‘There are many heroes in my life’: Honoring my post-9/11 support system

My dad will always be a hero but so are my mom and the people from the firefighter community who have supported us


By Connor O'Callaghan

Twenty years ago, life drastically changed for my family and thousands of other families across the country.

On September 11, 2001, my dad, Lieutenant Daniel O’Callaghan of FDNY Engine 54/Ladder 4, left our home like any other day. He said goodbye and told us he loved us, as always. That was the day my dad lost his life while rescuing civilians from an elevator in the South Tower.

In 2015, my mom and I attended the 9/11 Memorial Stair Climb at Citi Field in Queens, where they met firefighters who had written on a fire hose the name of every firefighter who sacrificed their life on 9/11.
In 2015, my mom and I attended the 9/11 Memorial Stair Climb at Citi Field in Queens, where they met firefighters who had written on a fire hose the name of every firefighter who sacrificed their life on 9/11.

As a 1-year-old, I obviously could not comprehend what had happened. As I began to grow older, though, countless people would tell me my dad was a hero (along with how much we look alike). My dad has been, and always will be, my family’s hero. However, what many people may not know is that there are many heroes in my life, particularly my mom and the people from the firefighter community who have supported us.

We have met so many generous and kind fire service members, whether from my dad’s fire station, a local fire department or really any fire station across the country.

In the fall of 2015, my mom and I attended the 9/11 Memorial Stair Climb at Citi Field in Queens. We were able to pay tribute to the FDNY firefighters who lost their lives by walking the equivalent of the 110 stories of the World Trade Center. Every year, hundreds of fire service members from across the country come together to complete this journey.

At this event, my mom and I met two firefighters that had driven all the way from Florida to be there. These two men took the time to handwrite on a fire hose the name of every firefighter who sacrificed their life on 9/11. Wearing full equipment, the firefighters completed the climb, alongside my mom and I, while carrying that hose. Following the climb, the men allowed me to take a picture with their hose draped over my shoulder. There were hundreds of names written on that hose, yet the one name showing perfectly on my shoulder read “Daniel O’Callaghan L4.”

Lieutenant Daniel O’Callaghan of FDNY Engine 54/Ladder 4 was killed while rescuing civilians from an elevator in the South Tower.
Lieutenant Daniel O’Callaghan of FDNY Engine 54/Ladder 4 was killed while rescuing civilians from an elevator in the South Tower.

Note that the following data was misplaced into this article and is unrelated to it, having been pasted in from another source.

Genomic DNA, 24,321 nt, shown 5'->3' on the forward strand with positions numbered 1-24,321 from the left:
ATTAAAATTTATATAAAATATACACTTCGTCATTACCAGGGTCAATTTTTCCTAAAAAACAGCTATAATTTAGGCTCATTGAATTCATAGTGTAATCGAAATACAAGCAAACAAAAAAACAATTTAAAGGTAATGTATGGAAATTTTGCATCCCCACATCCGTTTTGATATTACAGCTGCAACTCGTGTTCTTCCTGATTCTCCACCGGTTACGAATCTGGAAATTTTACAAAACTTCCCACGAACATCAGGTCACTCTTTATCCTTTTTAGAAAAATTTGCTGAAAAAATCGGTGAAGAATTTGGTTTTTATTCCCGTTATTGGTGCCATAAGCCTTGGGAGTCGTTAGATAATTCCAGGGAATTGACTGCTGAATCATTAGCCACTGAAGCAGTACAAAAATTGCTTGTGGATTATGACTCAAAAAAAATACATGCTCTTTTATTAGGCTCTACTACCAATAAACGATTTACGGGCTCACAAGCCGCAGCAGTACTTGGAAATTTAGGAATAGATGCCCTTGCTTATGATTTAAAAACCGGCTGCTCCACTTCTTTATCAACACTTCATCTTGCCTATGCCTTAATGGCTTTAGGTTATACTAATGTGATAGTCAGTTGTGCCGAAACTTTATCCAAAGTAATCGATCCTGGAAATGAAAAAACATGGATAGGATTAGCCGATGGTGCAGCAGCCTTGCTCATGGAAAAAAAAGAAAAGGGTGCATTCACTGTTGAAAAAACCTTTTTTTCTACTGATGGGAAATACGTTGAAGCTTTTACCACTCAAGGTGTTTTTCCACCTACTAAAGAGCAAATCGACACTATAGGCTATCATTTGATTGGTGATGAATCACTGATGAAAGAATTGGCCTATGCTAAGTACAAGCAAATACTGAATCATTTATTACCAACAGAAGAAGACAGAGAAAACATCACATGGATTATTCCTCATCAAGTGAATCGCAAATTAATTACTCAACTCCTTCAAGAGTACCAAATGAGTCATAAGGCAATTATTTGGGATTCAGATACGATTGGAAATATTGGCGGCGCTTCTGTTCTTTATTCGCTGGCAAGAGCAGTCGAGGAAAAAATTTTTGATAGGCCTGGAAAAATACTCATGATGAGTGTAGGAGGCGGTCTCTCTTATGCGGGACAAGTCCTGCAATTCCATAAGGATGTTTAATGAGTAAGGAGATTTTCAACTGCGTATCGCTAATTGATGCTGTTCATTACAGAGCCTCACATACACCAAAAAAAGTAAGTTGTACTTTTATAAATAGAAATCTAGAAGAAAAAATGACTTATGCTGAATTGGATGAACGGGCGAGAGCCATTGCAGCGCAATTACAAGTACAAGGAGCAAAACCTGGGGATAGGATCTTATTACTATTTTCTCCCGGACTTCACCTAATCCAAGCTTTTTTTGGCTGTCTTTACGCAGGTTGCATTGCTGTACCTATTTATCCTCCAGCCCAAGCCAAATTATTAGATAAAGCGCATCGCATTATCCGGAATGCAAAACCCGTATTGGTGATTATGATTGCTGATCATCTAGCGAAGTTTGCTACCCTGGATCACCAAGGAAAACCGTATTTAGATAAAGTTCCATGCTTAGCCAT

I have met so many incredible firefighters over the span of my life, but this story has stuck with me. After miraculously seeing my dad’s name because of these men, it showed me how deep the emotional connection is within the firefighter community. Those men, along with hundreds of other firefighters, come together every year to recognize heroes like my dad and show that they will never forget their sacrifices. These selfless people not only embody what it means to be a firefighter, but also the brotherhood that comes along with it.

What I have found is that no matter where you come from, firefighters share a special connection that is like a family, and I am proud to be a part of that family bond.

The compassion, as well as the camaraderie of the fire service community, is what resonates deeply with me 20 years after 9/11. After the Towers collapsed, hundreds of firefighters continued to risk their lives to search for and recover bodies at Ground Zero, including my dad. My family and I are forever grateful to those that helped recover my dad’s body. From my perspective, that is what being a firefighter is all about – having the courage to put others before oneself.

My family received an immense amount of support and compassion following the attacks. I now consider many of those people who have been there for us from the beginning to be a part of my family. I am forever grateful to the firefighters who have always been in my life for not only helping my family but also acting as role models that I could look up to. Without them and my mom, I would not be the man I am today.

Through everything that happened to our family, my mom demonstrated incredible perseverance, courage and resilience. She showed me the true meaning of strength, and I believe that as a 9/11 widow, she does not always receive the recognition she deserves. When her entire life was flipped upside down, she showed true bravery. As I am sure many parents know, raising a child is not easy, and my mom raised me and my sister by herself during the most difficult time of her life. I could not ask for a better role model in my life, and I know my dad is incredibly proud of my mom.

Ever since I can remember, my mom always told my sister and myself to not let what happened to our family bring us down. Of course, what happened to us was a tragedy, but if we allow ourselves to become broken, then the people who committed those horrendous attacks win. Twenty years later, my family still has not let this devastation bring us down, and I ask everyone who is reading this to do the same.

So on the 20th anniversary of 9/11, I want people to not only honor those who were lost but also use the day to be with and appreciate their loved ones. If there is anything I have learned, it is that life can change in the blink of an eye. If I could give one message to whoever is reading this, please tell those who you care for that you love them.

About the Author

Connor O'Callaghan is the son of FDNY Engine 54/Ladder 4 Lieutenant Daniel O’Callaghan, who was killed on September 11, 2001, while rescuing civilians from an elevator in the South Tower.

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